Rehab Insights is a weekly blog written by Burke Rehabilitation professionals to offer practical information for patients, families and the community. It's goal is to educate the reader on relevant topics in rehabilitation, general health and wellness.

The Future of Spinal Cord Injury Rehabilitation

February 3, 2015
Vincent Huang, M.D.

015Following a Spinal Cord Injury (SCI), the paramount question in the minds of most patients and their loved ones is, “Will I be able to walk again?” Though there is no simple answer to this question, with advances in medical research, new techniques in rehabilitation, including the advent of wearable exoskeletal robotic systems, the hope is that a SCI is no longer always synonymous with the inability to walk.

The annual incidence of SCI is approximately 12,000 new cases each year. Currently, there are approximately 273,000 people in the United States living with SCI—80 percent are male with the average of 42 years of age at the time of injury. The most common cause of SCI is motor vehicle accidents (36%), followed by falls (28%), acts of violence (14%) and sports (9.2%). The most frequent neurologic category of SCI is incomplete tetraplegia (41%), followed by incomplete paraplegia (19%), complete paraplegia (18%), and complete tetraplegia (12%).[1]

Following a SCI, functional recovery mostly takes place within the first three months of injury and can continue as far as one year following injury, with some people continuing to show improvements in function beyond one year.[2]

Yet, despite functional achievements obtained with interdisciplinary rehabilitation therapy, the unfortunate part is that the vast majority of persons with SCI are left with significant disability—including the inability to walk. In one study, approximately 59 percent of those with SCI were unable to ambulate at one year following injury.[3]

SCI can severely hinder a person’s daily function—and although there are compensatory methods to restore mobility, the mainstay for locomotion remains the wheelchair. The good news is that great improvements in design and construction have been made to wheelchairs in the last 40 to 50 years. Additionally, numerous designs of knee-ankle-foot orthosis and reciprocal gait orthosis have been introduced.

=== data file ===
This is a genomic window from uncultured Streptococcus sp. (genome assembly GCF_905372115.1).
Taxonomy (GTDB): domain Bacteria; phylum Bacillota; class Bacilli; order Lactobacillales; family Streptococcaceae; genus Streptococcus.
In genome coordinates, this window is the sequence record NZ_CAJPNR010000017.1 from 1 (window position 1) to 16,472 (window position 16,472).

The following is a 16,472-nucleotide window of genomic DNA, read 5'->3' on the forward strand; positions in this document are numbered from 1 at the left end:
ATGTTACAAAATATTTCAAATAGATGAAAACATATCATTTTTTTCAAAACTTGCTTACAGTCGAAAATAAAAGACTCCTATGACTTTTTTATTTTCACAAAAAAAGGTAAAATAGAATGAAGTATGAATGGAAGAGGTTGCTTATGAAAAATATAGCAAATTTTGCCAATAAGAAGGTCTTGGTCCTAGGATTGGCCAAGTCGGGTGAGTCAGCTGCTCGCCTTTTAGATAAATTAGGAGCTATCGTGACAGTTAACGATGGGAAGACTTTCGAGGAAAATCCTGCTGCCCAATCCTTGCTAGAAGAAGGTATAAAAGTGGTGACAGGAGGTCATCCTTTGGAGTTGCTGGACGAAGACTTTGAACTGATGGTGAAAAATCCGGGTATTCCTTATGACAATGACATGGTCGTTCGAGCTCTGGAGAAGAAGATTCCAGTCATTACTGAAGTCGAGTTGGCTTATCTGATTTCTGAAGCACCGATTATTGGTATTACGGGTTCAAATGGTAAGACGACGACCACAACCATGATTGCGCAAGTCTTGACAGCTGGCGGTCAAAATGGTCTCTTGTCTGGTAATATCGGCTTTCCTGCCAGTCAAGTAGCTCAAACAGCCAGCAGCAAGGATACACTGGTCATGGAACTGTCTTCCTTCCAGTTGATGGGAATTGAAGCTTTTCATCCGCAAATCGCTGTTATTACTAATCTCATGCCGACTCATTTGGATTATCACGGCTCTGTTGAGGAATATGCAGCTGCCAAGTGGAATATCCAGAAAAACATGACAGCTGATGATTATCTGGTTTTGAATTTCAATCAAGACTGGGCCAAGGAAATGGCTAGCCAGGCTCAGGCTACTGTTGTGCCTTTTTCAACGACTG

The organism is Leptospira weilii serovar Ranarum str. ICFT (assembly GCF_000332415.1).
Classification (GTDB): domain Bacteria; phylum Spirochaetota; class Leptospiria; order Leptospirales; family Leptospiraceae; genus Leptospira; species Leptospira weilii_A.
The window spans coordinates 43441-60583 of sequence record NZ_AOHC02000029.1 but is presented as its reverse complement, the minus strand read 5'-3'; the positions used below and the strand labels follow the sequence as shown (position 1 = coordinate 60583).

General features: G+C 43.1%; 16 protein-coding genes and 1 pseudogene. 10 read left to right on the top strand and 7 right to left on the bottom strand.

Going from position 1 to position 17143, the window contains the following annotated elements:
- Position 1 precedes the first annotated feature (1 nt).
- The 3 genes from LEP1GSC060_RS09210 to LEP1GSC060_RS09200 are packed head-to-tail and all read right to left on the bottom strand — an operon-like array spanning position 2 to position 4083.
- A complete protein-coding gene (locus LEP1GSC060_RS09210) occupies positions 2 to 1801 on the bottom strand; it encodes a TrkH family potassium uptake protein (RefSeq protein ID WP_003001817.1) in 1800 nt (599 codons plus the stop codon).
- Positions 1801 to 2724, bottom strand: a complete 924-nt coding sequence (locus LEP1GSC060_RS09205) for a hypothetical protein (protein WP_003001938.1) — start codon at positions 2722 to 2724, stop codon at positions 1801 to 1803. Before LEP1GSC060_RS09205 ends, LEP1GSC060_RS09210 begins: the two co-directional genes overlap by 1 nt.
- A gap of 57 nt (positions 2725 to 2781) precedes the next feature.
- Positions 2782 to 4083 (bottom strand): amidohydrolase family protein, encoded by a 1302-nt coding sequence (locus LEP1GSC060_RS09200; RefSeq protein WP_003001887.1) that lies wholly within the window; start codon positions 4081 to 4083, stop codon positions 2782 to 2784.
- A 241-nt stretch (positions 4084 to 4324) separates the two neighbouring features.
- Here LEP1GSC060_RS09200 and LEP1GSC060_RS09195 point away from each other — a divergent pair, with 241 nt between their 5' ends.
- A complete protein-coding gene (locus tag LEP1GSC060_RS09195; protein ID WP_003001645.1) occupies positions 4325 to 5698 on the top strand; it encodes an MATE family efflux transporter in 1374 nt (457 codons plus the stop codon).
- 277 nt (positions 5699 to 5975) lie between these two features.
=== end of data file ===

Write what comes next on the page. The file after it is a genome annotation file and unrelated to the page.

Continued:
But none of these innovations and technologies has made it possible for people with complete paraplegia or tetraplegia to ambulate independently for any significant distances, since the use of such devices is often physically exhausting for the person.[4]

But the SCI community is on the cusp of an exciting breakthrough: the advent of wearable robotic systems. Exoskeletons, such as Ekso, ReWalk, Indego, HALT and Rex, can potentially provide support and assistance to paretic limbs in functional tasks, thereby giving users the ability to walk.

Last summer, the US Food and Drug Administration announced that it will allow the marketing of the first wearable, motorized device that helps people walk. Currently, the use of all exoskeletons is limited to the research environment. Burke Medical Research Institute’s Restorative Neurology Clinic is currently testing the use of the exoskeletal robotic system. In addition, the clinic is conducting research utilizing non-invasive brain stimulation in conjunction with robotics therapy. The researchers are working with patients with neurological disease causing upper body immobility and paralysis caused by stroke, spinal cord injury and traumatic brain injury.

Exoskeletons can be rather bulky and heavy—and require at least one therapist to control the device— so years of research is still needed to sufficiently test the efficacy and safety of such products before they’re ready for regular use by persons with SCI. Radical advancement in technology is also needed to make the devices commercially available.

But with that being said, the field of wearable robotics as a gait aid is undeniably an exciting development in the field of SCI showing genuine promise. Plus, similar technology may also be used in ambulation assistance with disability stemming from pathologies other than SCI, such as stroke, traumatic brain injury, MS, and cerebral palsy. At Burke, we are proud to be a leader in spinal cord injury rehabilitation. Whether it’s by utilizing the latest technology in our inpatient programs, like the Zero G lite machine, or testing tomorrow’s solutions, such as wearable robotics, Burke will continue to strive to help better the lives of those with spinal cord injuries.

Additional reporting by Isaac P. Syrop, M.D., Resident in the Department of Rehabilitation Medicine at New York Presbyterian/Columbia/Cornell

 Photo of Brad Berman, who experienced a stroke in 2013, using the exoskeleton. 


[1] National Spinal Cord Injury Statistical Center. Spinal Cord Injury Facts and Figures at a Glance. Birmingham, AL: National Spinal Cord Injury Statistical Center; 2010:2.

[2] Gittler MS, McKinley WO, Stiens SA, Groah SL, Kirshblum SC. Spinal cord injury medicine. Rehabilitation outcomes. Arch Phys Med Rehabil. 2003;83(3)(suppl 1):S65-S71, S90-S98.

[3] van Middendorp JJ et al. A Clinical prediction rule for ambulation outcomes after traumatic spinal cord injury: a longitudinal cohort study. Lancet. 2011;377:1004-1010.

[4] Ragnarsson KT. “G. Heiner Sell Distinguished Lecture: American Spinal Injury Association (ASIA) 40th Anniversary: Beginning, Accomplishments and Future Challenges.” Top Spinal Cord Inj Rehabil. 2013;19(3): 153-171.

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Burke's Rehab Insights blog is intended to provide general information about rehabilitation and other health care topics. It should not take the place of medical care. Burke staff cannot comment on individual medical cases or give medical advice.

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